Name: David Njoku
Position: Tight end
Ht/Wt: 6-4, 246
40 dash: 4.62 seconds (pro day)
Bench: 21 reps
Vertical: 40 inches (pro day)
Broad: 133.0 inches
3-cone: 6.97 seconds
How he fits: The Detroit Lions still have a need for a young, multidimensional threat at the tight end position.
The team signed veteran tight end
Njoku only started nine games in his college career, but his athleticism is hard to ignore. He led the Canes in average yards per catch (17.2) as a redshirt freshman. As a sophomore last season, he finished with 43 catches for 698 yards and eight touchdowns.
He has the build and athleticism to be a monster at the position, and he’s only going to get better once he receives NFL coaching and gets into a professional weight-training program. He told reporters at the Combine that he had just 6.3 percent body fat at 246 pounds.
Key observations: Njoku was a seven-foot high jumper in high school, which means he can go up and snatch a ball over just about anyone in the NFL. He had eight drops over the last two seasons for drop rate over 11 percent.
What they had to say about him: “Njoku, who was the national high-jump champion (6'11") as a senior at Cedar Grove and also jumped in college, has freakish athleticism for the position that leaps off the screen, using his seam-busting speed and dynamic YAC skills to be a downfield playmaker. Njoku is a balanced blocker with potential to be above average in this area, but needs to develop his functional strength, technique and consistency. Although he is a better athlete than football player right now, Njoku is dripping with natural talent and has the elite athleticism to stress every level of the defense.” – Dane Brugler, CBSSports.com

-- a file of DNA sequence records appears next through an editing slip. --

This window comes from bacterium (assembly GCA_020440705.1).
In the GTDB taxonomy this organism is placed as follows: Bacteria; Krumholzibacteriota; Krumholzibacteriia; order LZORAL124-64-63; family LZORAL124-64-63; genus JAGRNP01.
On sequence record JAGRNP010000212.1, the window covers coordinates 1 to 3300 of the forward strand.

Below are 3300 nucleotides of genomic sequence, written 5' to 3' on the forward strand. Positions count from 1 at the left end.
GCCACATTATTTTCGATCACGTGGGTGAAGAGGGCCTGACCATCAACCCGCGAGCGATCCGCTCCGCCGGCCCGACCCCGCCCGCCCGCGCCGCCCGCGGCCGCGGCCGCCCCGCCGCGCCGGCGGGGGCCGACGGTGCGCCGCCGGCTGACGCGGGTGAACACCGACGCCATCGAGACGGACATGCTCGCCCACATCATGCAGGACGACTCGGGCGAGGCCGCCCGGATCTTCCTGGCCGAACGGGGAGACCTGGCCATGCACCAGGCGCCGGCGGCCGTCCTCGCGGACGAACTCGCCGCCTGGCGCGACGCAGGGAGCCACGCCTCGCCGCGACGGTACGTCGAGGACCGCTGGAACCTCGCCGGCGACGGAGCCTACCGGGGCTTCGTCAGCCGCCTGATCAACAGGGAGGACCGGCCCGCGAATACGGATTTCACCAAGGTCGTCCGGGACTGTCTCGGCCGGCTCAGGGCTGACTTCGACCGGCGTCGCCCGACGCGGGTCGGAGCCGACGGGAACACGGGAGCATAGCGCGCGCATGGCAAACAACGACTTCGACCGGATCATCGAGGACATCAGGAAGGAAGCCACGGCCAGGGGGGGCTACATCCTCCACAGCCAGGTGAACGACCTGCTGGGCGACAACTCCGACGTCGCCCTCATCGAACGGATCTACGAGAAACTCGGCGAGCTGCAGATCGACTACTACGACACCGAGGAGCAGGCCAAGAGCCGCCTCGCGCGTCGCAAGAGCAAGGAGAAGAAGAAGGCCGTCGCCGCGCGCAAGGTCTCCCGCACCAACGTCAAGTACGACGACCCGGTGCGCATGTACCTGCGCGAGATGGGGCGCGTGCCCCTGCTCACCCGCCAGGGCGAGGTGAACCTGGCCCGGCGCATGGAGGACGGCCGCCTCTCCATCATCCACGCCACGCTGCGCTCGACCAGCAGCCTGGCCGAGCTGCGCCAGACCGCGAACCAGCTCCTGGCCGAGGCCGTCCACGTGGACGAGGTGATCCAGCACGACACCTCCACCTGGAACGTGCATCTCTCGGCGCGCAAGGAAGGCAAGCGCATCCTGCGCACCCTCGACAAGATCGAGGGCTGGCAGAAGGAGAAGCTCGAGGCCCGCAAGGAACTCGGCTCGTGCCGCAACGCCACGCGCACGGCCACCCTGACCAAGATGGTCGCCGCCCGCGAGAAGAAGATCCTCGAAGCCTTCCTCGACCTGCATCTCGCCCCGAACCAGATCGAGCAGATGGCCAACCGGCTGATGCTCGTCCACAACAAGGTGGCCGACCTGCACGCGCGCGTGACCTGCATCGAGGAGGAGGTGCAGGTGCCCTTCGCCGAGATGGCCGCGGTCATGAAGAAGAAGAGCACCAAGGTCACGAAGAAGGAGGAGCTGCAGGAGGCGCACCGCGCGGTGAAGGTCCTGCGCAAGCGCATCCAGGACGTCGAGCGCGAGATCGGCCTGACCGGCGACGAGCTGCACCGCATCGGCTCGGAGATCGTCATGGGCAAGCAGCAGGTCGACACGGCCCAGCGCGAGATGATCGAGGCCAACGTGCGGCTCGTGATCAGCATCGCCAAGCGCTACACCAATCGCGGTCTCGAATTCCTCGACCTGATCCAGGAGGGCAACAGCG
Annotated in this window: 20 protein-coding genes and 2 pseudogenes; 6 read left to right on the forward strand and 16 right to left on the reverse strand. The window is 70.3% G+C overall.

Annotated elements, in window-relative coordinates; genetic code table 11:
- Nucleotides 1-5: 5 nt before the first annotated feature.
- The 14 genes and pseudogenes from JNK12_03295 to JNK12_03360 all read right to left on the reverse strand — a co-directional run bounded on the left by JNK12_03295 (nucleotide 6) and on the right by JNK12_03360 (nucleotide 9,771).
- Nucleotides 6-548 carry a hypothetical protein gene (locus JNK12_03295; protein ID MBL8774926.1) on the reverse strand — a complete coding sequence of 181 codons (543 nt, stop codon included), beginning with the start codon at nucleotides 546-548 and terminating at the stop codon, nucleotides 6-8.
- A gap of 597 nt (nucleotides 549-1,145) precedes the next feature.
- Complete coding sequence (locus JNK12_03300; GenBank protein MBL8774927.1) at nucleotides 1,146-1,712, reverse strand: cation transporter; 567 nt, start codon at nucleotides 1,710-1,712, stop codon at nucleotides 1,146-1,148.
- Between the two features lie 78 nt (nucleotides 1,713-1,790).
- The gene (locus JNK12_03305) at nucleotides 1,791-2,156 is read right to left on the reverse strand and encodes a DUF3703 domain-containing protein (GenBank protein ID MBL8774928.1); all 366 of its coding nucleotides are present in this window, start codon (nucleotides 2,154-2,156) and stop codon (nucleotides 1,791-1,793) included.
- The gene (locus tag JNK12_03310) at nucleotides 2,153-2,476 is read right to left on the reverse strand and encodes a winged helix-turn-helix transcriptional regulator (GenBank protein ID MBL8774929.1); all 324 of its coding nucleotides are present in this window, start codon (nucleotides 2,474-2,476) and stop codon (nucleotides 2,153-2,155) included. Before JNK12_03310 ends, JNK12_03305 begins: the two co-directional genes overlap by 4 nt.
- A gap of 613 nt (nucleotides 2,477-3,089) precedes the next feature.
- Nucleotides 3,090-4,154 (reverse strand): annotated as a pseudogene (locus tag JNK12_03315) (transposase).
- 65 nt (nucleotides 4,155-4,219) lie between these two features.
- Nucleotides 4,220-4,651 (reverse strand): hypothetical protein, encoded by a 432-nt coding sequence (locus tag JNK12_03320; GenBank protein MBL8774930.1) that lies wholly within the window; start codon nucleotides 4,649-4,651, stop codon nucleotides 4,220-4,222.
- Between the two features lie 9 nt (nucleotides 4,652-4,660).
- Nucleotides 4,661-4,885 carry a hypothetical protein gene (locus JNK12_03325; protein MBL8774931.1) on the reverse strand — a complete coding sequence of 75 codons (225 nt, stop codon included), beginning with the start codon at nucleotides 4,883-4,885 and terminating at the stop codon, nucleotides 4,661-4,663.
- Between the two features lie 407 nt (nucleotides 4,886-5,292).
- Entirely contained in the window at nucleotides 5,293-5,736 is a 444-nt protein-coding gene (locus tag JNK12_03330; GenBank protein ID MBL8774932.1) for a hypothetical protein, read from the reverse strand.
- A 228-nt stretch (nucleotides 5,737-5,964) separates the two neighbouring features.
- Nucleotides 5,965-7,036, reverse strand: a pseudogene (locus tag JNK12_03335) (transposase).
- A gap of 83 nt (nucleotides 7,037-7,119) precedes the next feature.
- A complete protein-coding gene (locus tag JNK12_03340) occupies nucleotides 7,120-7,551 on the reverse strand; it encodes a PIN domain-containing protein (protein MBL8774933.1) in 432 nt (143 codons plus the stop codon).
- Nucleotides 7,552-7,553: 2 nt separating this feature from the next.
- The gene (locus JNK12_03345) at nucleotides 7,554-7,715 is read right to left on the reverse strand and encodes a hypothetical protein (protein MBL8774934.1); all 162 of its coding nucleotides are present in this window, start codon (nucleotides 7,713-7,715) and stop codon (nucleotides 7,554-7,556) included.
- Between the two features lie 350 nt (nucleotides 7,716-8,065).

How he stacks up: Just about every draft analyst has Njoku as the second-best tight end available behind Alabama’s O.J. Howard in this deep class of tight ends. CBSSports.com list Njoku as the No. 20 overall prospect. He comes in at No. 13 on Scouts Inc.’s Top 32 Big Board and is the 12th-best prospect overall, according to NFL Network analyst Daniel Jeremiah.
What he had to say: “I love competition. I was the national high jump champion in high school at like 220 pounds. The next jumper was 30 pounds lighter. I love competing, so once people told me to stay (in school another year), that made me want to declare even more because I want to go against the greats.”